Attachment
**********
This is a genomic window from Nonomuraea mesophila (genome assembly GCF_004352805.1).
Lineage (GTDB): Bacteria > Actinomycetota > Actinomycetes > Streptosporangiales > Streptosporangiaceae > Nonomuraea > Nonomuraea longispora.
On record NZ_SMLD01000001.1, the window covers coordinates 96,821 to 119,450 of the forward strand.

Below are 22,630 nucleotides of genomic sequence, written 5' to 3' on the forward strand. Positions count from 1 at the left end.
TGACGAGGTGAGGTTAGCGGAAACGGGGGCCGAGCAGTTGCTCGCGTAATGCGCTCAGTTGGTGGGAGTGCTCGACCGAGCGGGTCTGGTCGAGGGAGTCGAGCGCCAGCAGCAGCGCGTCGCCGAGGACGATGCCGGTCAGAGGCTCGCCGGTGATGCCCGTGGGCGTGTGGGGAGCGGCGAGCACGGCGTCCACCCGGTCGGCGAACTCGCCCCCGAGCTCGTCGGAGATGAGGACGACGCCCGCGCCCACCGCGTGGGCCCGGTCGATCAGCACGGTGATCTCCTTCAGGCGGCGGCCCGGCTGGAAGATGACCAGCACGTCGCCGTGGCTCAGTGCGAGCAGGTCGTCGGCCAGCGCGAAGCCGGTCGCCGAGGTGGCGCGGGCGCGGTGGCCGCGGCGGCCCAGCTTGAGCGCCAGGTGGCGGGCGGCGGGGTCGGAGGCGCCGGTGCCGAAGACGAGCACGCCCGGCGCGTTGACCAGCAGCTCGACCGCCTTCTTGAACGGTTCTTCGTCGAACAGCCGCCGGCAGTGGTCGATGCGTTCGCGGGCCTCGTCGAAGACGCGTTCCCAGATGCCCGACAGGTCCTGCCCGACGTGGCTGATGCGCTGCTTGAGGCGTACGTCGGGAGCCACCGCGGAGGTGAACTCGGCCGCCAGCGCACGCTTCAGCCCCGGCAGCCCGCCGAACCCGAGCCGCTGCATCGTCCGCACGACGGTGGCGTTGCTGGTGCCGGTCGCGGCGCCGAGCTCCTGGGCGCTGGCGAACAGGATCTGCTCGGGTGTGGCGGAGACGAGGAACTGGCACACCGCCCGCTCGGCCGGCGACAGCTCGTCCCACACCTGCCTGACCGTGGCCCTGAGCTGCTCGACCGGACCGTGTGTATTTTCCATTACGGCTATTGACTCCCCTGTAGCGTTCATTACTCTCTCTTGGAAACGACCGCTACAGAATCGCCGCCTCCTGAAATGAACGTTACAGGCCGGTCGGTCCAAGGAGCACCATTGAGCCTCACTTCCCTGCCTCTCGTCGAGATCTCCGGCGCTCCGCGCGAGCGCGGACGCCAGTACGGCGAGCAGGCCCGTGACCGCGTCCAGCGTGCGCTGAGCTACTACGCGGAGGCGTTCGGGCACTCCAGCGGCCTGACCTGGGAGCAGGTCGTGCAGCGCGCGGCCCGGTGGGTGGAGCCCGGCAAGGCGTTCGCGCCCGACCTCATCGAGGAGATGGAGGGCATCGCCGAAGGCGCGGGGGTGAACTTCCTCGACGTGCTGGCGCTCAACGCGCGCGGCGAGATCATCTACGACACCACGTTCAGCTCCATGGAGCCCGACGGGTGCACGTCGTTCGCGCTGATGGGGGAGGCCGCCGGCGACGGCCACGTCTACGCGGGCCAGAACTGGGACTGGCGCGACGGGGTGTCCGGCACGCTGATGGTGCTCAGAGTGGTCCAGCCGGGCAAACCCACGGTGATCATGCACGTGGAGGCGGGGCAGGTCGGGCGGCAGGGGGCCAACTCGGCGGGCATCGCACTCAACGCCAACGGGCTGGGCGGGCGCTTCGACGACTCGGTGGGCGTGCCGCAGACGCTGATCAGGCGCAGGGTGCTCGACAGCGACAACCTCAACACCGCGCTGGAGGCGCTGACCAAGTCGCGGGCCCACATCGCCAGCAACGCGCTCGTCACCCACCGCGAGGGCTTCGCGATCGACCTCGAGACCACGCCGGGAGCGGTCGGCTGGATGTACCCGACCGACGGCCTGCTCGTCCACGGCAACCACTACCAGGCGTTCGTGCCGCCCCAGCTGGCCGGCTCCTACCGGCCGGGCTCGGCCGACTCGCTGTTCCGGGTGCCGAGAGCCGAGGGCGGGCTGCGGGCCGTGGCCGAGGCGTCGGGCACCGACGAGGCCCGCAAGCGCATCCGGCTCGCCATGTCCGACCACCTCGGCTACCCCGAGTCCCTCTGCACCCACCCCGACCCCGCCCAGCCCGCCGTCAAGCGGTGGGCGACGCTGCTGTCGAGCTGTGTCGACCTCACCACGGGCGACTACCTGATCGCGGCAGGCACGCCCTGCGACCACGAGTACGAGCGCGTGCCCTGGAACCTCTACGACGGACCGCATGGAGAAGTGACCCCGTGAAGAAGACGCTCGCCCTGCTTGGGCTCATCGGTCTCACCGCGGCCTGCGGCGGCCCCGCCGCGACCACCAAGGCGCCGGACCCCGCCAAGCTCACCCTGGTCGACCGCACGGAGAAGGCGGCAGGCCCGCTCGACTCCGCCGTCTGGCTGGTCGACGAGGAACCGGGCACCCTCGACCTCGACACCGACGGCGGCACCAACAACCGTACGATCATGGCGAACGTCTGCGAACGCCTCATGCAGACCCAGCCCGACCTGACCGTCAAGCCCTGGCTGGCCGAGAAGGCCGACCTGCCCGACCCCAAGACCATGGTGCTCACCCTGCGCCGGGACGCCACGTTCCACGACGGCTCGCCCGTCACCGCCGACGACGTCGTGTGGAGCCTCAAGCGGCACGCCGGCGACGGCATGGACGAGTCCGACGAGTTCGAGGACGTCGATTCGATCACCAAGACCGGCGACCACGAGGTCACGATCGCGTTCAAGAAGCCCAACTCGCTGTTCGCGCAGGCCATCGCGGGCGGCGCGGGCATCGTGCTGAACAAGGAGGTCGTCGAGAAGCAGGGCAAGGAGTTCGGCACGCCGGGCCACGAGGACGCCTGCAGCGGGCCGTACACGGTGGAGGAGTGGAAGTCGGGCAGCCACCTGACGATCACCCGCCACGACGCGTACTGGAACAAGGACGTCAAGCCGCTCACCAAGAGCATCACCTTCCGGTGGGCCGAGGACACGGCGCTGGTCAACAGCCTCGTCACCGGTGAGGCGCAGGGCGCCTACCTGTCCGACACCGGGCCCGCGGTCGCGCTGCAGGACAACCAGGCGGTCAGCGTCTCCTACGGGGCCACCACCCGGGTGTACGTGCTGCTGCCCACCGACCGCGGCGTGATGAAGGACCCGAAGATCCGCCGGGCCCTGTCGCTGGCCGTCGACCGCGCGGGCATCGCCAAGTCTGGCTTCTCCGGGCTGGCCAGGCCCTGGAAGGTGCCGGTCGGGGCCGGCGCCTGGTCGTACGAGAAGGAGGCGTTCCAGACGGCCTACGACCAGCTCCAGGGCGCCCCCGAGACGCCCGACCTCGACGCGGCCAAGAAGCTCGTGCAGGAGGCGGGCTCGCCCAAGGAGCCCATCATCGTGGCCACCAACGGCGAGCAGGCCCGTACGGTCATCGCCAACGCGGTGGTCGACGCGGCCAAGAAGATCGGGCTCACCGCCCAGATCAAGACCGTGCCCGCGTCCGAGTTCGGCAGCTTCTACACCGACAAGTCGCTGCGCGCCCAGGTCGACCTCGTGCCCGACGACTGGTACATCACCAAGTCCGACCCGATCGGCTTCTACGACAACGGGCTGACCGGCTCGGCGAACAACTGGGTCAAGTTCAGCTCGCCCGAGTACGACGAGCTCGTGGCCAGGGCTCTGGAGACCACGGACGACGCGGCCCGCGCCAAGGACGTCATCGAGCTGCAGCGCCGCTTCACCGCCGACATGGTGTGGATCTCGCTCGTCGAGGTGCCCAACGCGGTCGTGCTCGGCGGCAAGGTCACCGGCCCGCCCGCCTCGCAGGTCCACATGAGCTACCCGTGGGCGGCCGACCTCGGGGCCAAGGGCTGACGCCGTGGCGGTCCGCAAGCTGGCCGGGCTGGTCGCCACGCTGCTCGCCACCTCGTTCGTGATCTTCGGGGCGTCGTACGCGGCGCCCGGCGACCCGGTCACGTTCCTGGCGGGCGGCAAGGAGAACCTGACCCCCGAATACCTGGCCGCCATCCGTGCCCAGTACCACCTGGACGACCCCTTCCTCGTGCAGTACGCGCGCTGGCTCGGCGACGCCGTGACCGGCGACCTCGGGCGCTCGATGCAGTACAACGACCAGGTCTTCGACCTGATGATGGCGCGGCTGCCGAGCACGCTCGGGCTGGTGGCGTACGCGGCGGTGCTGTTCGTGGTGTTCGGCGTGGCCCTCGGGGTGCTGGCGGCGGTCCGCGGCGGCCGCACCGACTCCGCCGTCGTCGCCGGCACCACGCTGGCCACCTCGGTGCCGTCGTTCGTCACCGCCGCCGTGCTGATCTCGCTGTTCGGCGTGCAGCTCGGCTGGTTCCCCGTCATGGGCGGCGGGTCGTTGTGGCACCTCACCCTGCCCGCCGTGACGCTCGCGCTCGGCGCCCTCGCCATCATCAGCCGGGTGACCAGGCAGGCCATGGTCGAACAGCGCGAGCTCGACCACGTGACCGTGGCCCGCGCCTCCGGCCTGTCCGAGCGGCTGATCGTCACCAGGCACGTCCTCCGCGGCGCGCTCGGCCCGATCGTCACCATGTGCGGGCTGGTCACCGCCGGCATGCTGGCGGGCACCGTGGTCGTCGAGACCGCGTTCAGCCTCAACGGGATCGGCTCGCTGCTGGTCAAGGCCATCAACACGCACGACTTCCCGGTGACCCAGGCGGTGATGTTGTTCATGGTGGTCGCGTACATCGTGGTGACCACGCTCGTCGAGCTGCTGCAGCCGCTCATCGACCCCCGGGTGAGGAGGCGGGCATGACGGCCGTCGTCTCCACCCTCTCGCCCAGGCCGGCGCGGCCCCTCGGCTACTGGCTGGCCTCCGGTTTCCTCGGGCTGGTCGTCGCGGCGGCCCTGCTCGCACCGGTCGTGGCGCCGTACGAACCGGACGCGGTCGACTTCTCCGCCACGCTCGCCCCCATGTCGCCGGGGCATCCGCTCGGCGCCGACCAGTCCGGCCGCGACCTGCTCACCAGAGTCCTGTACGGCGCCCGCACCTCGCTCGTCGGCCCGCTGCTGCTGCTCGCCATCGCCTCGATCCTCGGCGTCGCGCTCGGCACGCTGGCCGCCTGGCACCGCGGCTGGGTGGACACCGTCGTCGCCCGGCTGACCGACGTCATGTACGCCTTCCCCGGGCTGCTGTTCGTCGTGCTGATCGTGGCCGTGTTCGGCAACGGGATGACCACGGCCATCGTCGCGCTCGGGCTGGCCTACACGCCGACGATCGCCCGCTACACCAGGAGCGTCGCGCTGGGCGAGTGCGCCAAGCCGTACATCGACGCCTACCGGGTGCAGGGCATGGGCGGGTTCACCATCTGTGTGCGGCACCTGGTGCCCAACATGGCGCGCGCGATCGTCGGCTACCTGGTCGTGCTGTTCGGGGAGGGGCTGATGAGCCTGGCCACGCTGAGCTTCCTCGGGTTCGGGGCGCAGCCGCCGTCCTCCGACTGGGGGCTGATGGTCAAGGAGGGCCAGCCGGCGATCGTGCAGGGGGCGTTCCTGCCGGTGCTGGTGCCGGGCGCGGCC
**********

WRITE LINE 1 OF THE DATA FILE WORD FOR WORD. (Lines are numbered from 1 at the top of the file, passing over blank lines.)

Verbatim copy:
This is a genomic window from Nonomuraea mesophila (genome assembly GCF_004352805.1).